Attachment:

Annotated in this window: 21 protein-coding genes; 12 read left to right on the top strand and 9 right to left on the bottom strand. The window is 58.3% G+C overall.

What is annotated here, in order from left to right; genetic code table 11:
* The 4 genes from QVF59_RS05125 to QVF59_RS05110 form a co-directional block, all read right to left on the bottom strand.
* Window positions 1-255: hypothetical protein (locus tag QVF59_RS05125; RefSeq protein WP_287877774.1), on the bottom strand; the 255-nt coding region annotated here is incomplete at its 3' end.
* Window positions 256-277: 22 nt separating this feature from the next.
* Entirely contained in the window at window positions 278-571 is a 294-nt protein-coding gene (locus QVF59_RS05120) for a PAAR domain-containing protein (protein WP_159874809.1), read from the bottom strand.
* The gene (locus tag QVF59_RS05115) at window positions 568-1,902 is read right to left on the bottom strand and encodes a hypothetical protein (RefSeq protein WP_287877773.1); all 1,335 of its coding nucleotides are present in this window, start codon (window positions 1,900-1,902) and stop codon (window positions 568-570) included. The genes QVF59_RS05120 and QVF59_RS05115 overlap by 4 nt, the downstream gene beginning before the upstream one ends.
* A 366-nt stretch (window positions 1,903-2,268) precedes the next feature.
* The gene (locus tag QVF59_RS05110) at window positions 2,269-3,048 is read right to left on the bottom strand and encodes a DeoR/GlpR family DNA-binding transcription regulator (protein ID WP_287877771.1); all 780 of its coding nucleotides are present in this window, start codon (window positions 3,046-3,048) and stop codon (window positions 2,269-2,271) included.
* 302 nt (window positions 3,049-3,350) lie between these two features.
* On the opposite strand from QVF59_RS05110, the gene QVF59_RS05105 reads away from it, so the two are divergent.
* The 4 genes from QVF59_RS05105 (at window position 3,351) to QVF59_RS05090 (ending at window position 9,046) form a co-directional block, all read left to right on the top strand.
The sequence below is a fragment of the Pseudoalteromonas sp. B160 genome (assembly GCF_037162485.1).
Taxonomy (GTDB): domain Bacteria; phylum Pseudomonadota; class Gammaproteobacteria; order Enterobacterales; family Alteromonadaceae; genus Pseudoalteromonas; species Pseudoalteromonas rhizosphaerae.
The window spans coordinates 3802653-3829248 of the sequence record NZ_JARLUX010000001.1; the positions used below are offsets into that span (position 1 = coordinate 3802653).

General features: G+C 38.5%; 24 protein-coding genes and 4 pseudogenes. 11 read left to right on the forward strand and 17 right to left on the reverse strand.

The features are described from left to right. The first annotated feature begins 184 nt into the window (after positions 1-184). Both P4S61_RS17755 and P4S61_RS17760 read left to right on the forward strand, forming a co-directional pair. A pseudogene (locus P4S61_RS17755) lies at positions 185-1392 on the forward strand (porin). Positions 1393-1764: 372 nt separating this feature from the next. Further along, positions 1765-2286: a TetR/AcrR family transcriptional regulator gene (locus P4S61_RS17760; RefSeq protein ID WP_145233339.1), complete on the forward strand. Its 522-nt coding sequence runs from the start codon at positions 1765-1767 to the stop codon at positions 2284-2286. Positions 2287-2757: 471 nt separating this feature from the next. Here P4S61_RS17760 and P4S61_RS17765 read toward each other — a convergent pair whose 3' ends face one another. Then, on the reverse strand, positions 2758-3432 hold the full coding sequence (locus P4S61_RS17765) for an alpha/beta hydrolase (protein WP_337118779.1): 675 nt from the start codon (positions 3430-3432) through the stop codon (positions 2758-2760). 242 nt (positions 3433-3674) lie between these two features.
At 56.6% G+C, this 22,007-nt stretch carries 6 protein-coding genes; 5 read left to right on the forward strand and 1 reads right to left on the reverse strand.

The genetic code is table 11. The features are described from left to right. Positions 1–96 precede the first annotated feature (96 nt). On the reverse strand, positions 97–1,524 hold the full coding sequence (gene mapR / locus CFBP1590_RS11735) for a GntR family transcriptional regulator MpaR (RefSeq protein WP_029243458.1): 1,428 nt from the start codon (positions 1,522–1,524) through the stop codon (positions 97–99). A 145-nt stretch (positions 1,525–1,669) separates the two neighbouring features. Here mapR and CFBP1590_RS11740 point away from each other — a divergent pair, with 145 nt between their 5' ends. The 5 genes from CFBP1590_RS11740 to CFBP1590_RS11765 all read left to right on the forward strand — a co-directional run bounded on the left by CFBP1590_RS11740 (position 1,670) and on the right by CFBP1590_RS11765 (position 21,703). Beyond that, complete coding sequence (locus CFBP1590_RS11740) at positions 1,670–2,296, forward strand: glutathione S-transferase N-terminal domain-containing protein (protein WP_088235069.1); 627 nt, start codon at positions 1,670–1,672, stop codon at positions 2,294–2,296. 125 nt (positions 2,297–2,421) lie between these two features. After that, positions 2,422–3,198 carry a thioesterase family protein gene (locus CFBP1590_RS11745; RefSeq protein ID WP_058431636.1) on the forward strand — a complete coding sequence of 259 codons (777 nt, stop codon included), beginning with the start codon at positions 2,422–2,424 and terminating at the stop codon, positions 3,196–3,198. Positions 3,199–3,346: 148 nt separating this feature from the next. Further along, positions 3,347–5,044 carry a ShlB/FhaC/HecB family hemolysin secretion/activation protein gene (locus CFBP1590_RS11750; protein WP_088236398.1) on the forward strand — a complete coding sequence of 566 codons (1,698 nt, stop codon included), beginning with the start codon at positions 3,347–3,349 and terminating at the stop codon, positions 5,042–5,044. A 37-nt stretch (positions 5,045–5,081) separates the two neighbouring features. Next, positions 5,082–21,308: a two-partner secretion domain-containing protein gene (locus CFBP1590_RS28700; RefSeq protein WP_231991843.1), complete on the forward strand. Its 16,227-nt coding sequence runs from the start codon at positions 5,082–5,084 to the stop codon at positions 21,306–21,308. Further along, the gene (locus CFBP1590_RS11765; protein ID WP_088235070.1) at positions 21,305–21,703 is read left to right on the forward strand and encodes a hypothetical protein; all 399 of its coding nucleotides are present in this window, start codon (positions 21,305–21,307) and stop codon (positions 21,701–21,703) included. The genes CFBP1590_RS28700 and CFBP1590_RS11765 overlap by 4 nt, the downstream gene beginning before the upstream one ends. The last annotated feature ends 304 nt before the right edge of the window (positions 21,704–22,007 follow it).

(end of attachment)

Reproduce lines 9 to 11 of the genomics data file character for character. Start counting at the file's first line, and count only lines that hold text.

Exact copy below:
* The gene (locus tag QVF59_RS05110) at window positions 2,269-3,048 is read right to left on the bottom strand and encodes a DeoR/GlpR family DNA-binding transcription regulator (protein ID WP_287877771.1); all 780 of its coding nucleotides are present in this window, start codon (window positions 3,046-3,048) and stop codon (window positions 2,269-2,271) included.
* 302 nt (window positions 3,049-3,350) lie between these two features.
* On the opposite strand from QVF59_RS05110, the gene QVF59_RS05105 reads away from it, so the two are divergent.